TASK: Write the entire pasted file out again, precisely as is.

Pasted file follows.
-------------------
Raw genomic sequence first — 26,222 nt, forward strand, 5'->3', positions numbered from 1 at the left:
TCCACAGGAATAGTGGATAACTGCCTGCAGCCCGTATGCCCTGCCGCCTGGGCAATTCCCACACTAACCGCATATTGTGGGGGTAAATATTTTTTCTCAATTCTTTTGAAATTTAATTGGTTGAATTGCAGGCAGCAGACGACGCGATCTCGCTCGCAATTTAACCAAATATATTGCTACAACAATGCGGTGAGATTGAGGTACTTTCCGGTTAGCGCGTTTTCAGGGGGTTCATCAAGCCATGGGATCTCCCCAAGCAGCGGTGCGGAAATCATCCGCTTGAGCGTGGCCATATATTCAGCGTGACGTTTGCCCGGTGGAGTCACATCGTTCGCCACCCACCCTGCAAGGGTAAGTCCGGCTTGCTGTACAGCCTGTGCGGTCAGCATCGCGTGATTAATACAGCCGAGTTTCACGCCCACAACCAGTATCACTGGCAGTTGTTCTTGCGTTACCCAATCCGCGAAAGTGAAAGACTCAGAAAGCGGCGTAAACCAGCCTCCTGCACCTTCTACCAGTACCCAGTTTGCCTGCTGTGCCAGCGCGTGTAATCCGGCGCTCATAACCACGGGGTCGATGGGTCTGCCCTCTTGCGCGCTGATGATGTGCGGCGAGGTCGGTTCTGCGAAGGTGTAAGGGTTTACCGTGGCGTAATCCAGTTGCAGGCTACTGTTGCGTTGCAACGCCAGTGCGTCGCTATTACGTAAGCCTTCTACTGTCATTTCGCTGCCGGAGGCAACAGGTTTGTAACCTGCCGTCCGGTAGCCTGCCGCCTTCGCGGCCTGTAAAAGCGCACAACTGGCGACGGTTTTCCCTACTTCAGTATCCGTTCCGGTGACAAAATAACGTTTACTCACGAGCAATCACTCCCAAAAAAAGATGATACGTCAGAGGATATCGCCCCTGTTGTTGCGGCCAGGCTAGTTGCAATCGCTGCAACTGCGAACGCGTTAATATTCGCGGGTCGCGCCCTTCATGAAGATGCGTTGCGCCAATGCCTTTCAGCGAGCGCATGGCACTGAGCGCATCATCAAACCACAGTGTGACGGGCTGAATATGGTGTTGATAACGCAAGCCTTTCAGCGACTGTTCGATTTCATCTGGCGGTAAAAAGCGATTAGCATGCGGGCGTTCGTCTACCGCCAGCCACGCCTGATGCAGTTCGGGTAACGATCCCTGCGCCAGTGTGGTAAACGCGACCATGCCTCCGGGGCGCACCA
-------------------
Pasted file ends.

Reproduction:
Raw genomic sequence first — 26,222 nt, forward strand, 5'->3', positions numbered from 1 at the left:
TCCACAGGAATAGTGGATAACTGCCTGCAGCCCGTATGCCCTGCCGCCTGGGCAATTCCCACACTAACCGCATATTGTGGGGGTAAATATTTTTTCTCAATTCTTTTGAAATTTAATTGGTTGAATTGCAGGCAGCAGACGACGCGATCTCGCTCGCAATTTAACCAAATATATTGCTACAACAATGCGGTGAGATTGAGGTACTTTCCGGTTAGCGCGTTTTCAGGGGGTTCATCAAGCCATGGGATCTCCCCAAGCAGCGGTGCGGAAATCATCCGCTTGAGCGTGGCCATATATTCAGCGTGACGTTTGCCCGGTGGAGTCACATCGTTCGCCACCCACCCTGCAAGGGTAAGTCCGGCTTGCTGTACAGCCTGTGCGGTCAGCATCGCGTGATTAATACAGCCGAGTTTCACGCCCACAACCAGTATCACTGGCAGTTGTTCTTGCGTTACCCAATCCGCGAAAGTGAAAGACTCAGAAAGCGGCGTAAACCAGCCTCCTGCACCTTCTACCAGTACCCAGTTTGCCTGCTGTGCCAGCGCGTGTAATCCGGCGCTCATAACCACGGGGTCGATGGGTCTGCCCTCTTGCGCGCTGATGATGTGCGGCGAGGTCGGTTCTGCGAAGGTGTAAGGGTTTACCGTGGCGTAATCCAGTTGCAGGCTACTGTTGCGTTGCAACGCCAGTGCGTCGCTATTACGTAAGCCTTCTACTGTCATTTCGCTGCCGGAGGCAACAGGTTTGTAACCTGCCGTCCGGTAGCCTGCCGCCTTCGCGGCCTGTAAAAGCGCACAACTGGCGACGGTTTTCCCTACTTCAGTATCCGTTCCGGTGACAAAATAACGTTTACTCACGAGCAATCACTCCCAAAAAAAGATGATACGTCAGAGGATATCGCCCCTGTTGTTGCGGCCAGGCTAGTTGCAATCGCTGCAACTGCGAACGCGTTAATATTCGCGGGTCGCGCCCTTCATGAAGATGCGTTGCGCCAATGCCTTTCAGCGAGCGCATGGCACTGAGCGCATCATCAAACCACAGTGTGACGGGCTGAATATGGTGTTGATAACGCAAGCCTTTCAGCGACTGTTCGATTTCATCTGGCGGTAAAAAGCGATTAGCATGCGGGCGTTCGTCTACCGCCAGCCACGCCTGATGCAGTTCGGGTAACGATCCCTGCGCCAGTGTGGTAAACGCGACCATGCCTCCGGGGCGCACCA